As a business in the printing space, it’s imperative to create well-designed printed materials in order to forge deeper connections with your customers. Whether you’re a veteran print designer with an impressive roster of clientele or you’ve just begun your print business, there are some key considerations to take into account if you want to set yourself up for success.
Here are several mistakes to avoid at all costs when tackling your next print project.
Mistakes to Avoid When Designing for Print
#1. Failing to Invest in the Right Tools
There’s simply no denying the value of investing in reputable design software and printer for your business. This also includes dedicating ample time towards perfecting your skills and knowledge of the tools you opt for.
Some of the most popular design programs on the market today include Adobe Photoshop, Illustrator, and InDesign. While these may cost a pretty penny, they’ll supply you with all the resources you need to create captivating print designs.
You’re looking to invest in a printer that’ll have a real impact on your print business, you should consider a dye-sub or DTG printer (which, of course, will be largely dependent on your individuals business needs).
Keep in mind that dye-sub printers are used to print on polyester or other synthetic fabrics, including t-shirts, table covers, banners, flags, and more. While a DTG printer is great for printing graphics on garments or textiles (typically t-shirts).
#2. Familiarize Yourself with RGB vs. CMYK Color Modes
This is a common rookie mistake. RGB, otherwise known as red, green, and blue, is an additive color system that uses light to blend coloring together. As more light is added, the color will become brighter and more vibrant.
If your business is working on digital designs, you’ll most likely be working in RGB mode. However, if you’re crafting a new design for print purposes, using an RGB-based tool will lead to some unwanted headaches.
That’s where CMYK comes in (cyan, magenta, yellow, and black). This subtractive color system works by mixing inks to produce a wide spectrum of hues – similar to how a traditional artist mixes paint before transferring it onto their canvas.
As more ink is mixed in, the color will become darker. The scope of coloring that can be generated via light is much broader than what is achievable via ink.
#3. Not Accounting for the Bleed
Unless you’re a fan of unpleasant white edges or trimming off an important piece of your design, you’ll need to accommodate for the bleed. The bleed refers to anything that comes in contact with the edge of your documents, such as any background elements or colors.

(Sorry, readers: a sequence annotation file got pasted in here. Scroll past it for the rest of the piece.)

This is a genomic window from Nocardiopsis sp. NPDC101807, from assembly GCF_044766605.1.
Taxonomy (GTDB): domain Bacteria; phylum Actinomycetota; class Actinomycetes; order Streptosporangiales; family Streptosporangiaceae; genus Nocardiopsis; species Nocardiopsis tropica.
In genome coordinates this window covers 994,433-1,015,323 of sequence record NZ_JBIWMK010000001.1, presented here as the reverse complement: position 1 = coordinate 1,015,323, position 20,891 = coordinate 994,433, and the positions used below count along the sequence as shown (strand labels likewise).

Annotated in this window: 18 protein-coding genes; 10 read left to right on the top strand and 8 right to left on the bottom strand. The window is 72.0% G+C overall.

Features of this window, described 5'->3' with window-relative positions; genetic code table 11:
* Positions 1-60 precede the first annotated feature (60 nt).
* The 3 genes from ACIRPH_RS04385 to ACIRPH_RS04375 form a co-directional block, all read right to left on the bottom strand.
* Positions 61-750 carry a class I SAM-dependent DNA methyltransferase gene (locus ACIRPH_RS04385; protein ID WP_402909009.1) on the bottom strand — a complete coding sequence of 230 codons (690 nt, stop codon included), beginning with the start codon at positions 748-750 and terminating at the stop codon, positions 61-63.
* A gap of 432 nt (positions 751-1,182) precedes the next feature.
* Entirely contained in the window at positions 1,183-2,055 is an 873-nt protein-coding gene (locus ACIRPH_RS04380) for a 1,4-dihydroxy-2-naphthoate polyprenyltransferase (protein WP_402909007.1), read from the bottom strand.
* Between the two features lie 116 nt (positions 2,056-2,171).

To ensure your design looks flawless once printed, you’ll want to extend (a.k.a. bleed) the background beyond the edges of the page.
This is a crucial step, as it allows for minor inaccuracies when the printed design is trimmed to the appropriate size. The standard bleed size is typically around 0.125”. However, that number is ultimately contingent upon the type of printer you’re using and the final product.
#4. Forgetting to Consider the Material Color
When you’ve dedicated hours towards perfecting your design, it’s easy to completely forget about the material your work will be printed on.
A full-bleed colored background may look stunning on your screen, but it may prove to be a challenge when it comes to printing it. Depending on the material or printing method you elect to use, you may discover it is incredibly difficult or virtually impossible to replicate.
#5. Not Using High-Resolution Artwork
When designing for print, you should always use high-resolution assets. Sure, a low-res image may look passable on screen, but after it’s printed, it’ll make you cringe. If you’re sourcing images online, double-check to make sure your print resolution is perfect.
Before sending your design for printing, ensure all elements are high-res. After all, you want the final product to accurately portray all your hard work.
#6. Neglecting Font Size & Weight
As a general rule of thumb, your font should be no smaller than 8pt. However, font-weight needs to be factored into the equation as well. For example, Helvetica Light is comprised of very fine lines – at 8pt., it may not be legible. Make sure to apply the same rule to heavier fonts too. Impact uses very thick lines that will bleed together if printed in too small of a size.
Designing can be loads of fun – we can’t argue with you there. And owning your own print business can be incredibly fulfilling. However, if you let these common issues get between you and the final product (gorgeous printed materials!), it certainly won’t help your business’s growth and brand reputation.
Are there other important considerations that we missed? Feel free to share your insight in the comments below.
Questions? Get in touch with an Imaging Spectrum representative at 214-342-9290 or email firstname.lastname@example.org